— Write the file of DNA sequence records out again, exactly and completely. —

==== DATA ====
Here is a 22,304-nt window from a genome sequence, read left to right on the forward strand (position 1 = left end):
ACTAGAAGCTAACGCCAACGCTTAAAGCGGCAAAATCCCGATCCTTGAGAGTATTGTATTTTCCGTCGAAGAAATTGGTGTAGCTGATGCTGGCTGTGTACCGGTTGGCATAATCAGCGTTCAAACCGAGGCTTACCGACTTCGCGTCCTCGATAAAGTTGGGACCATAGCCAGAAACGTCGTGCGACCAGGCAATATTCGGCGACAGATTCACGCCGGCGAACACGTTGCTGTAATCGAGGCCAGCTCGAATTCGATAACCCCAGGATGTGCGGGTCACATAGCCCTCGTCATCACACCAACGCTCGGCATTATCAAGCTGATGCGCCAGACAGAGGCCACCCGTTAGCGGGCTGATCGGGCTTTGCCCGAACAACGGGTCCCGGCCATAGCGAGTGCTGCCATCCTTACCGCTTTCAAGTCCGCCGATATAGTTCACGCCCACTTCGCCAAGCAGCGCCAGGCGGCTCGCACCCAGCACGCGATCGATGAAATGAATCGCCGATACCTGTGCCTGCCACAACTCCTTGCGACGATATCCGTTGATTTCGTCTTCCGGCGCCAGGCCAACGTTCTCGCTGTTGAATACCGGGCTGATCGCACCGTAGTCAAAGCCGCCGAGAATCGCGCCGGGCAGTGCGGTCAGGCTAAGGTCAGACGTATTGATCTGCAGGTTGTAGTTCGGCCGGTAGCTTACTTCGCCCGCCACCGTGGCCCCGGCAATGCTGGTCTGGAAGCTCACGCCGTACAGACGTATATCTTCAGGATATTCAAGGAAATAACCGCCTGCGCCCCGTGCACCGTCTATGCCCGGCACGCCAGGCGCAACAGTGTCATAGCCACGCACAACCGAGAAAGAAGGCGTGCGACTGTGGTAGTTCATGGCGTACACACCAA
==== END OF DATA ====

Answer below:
Here is a 22,304-nt window from a genome sequence, read left to right on the forward strand (position 1 = left end):
ACTAGAAGCTAACGCCAACGCTTAAAGCGGCAAAATCCCGATCCTTGAGAGTATTGTATTTTCCGTCGAAGAAATTGGTGTAGCTGATGCTGGCTGTGTACCGGTTGGCATAATCAGCGTTCAAACCGAGGCTTACCGACTTCGCGTCCTCGATAAAGTTGGGACCATAGCCAGAAACGTCGTGCGACCAGGCAATATTCGGCGACAGATTCACGCCGGCGAACACGTTGCTGTAATCGAGGCCAGCTCGAATTCGATAACCCCAGGATGTGCGGGTCACATAGCCCTCGTCATCACACCAACGCTCGGCATTATCAAGCTGATGCGCCAGACAGAGGCCACCCGTTAGCGGGCTGATCGGGCTTTGCCCGAACAACGGGTCCCGGCCATAGCGAGTGCTGCCATCCTTACCGCTTTCAAGTCCGCCGATATAGTTCACGCCCACTTCGCCAAGCAGCGCCAGGCGGCTCGCACCCAGCACGCGATCGATGAAATGAATCGCCGATACCTGTGCCTGCCACAACTCCTTGCGACGATATCCGTTGATTTCGTCTTCCGGCGCCAGGCCAACGTTCTCGCTGTTGAATACCGGGCTGATCGCACCGTAGTCAAAGCCGCCGAGAATCGCGCCGGGCAGTGCGGTCAGGCTAAGGTCAGACGTATTGATCTGCAGGTTGTAGTTCGGCCGGTAGCTTACTTCGCCCGCCACCGTGGCCCCGGCAATGCTGGTCTGGAAGCTCACGCCGTACAGACGTATATCTTCAGGATATTCAAGGAAATAACCGCCTGCGCCCCGTGCACCGTCTATGCCCGGCACGCCAGGCGCAACAGTGTCATAGCCACGCACAACCGAGAAAGAAGGCGTGCGACTGTGGTAGTTCATGGCGTACACACCAA